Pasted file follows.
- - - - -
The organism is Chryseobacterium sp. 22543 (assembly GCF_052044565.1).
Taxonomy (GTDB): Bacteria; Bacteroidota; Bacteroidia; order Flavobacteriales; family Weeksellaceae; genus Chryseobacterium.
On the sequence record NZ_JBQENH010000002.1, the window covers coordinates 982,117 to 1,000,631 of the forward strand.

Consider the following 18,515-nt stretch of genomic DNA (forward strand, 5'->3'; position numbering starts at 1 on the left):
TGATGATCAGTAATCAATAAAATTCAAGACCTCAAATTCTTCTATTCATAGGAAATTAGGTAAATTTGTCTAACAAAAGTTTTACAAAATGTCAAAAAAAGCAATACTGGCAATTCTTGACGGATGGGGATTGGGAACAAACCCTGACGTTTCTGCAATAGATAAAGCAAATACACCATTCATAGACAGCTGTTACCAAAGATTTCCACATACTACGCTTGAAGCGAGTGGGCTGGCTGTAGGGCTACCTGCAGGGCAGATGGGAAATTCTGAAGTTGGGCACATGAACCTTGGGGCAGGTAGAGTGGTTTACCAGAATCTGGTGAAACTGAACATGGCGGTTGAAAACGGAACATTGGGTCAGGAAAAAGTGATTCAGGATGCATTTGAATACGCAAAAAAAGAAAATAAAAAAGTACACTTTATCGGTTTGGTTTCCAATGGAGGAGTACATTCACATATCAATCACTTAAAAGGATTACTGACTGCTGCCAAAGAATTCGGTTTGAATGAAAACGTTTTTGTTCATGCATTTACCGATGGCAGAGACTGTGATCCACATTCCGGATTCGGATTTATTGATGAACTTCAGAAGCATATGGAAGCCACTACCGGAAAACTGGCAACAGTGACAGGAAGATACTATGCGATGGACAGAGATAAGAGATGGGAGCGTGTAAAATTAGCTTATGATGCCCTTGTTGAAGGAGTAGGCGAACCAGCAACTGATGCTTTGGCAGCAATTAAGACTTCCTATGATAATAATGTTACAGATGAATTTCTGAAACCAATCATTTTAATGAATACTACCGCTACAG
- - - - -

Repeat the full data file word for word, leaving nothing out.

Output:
The organism is Chryseobacterium sp. 22543 (assembly GCF_052044565.1).
Taxonomy (GTDB): Bacteria; Bacteroidota; Bacteroidia; order Flavobacteriales; family Weeksellaceae; genus Chryseobacterium.
On the sequence record NZ_JBQENH010000002.1, the window covers coordinates 982,117 to 1,000,631 of the forward strand.

Consider the following 18,515-nt stretch of genomic DNA (forward strand, 5'->3'; position numbering starts at 1 on the left):
TGATGATCAGTAATCAATAAAATTCAAGACCTCAAATTCTTCTATTCATAGGAAATTAGGTAAATTTGTCTAACAAAAGTTTTACAAAATGTCAAAAAAAGCAATACTGGCAATTCTTGACGGATGGGGATTGGGAACAAACCCTGACGTTTCTGCAATAGATAAAGCAAATACACCATTCATAGACAGCTGTTACCAAAGATTTCCACATACTACGCTTGAAGCGAGTGGGCTGGCTGTAGGGCTACCTGCAGGGCAGATGGGAAATTCTGAAGTTGGGCACATGAACCTTGGGGCAGGTAGAGTGGTTTACCAGAATCTGGTGAAACTGAACATGGCGGTTGAAAACGGAACATTGGGTCAGGAAAAAGTGATTCAGGATGCATTTGAATACGCAAAAAAAGAAAATAAAAAAGTACACTTTATCGGTTTGGTTTCCAATGGAGGAGTACATTCACATATCAATCACTTAAAAGGATTACTGACTGCTGCCAAAGAATTCGGTTTGAATGAAAACGTTTTTGTTCATGCATTTACCGATGGCAGAGACTGTGATCCACATTCCGGATTCGGATTTATTGATGAACTTCAGAAGCATATGGAAGCCACTACCGGAAAACTGGCAACAGTGACAGGAAGATACTATGCGATGGACAGAGATAAGAGATGGGAGCGTGTAAAATTAGCTTATGATGCCCTTGTTGAAGGAGTAGGCGAACCAGCAACTGATGCTTTGGCAGCAATTAAGACTTCCTATGATAATAATGTTACAGATGAATTTCTGAAACCAATCATTTTAATGAATACTACCGCTACAG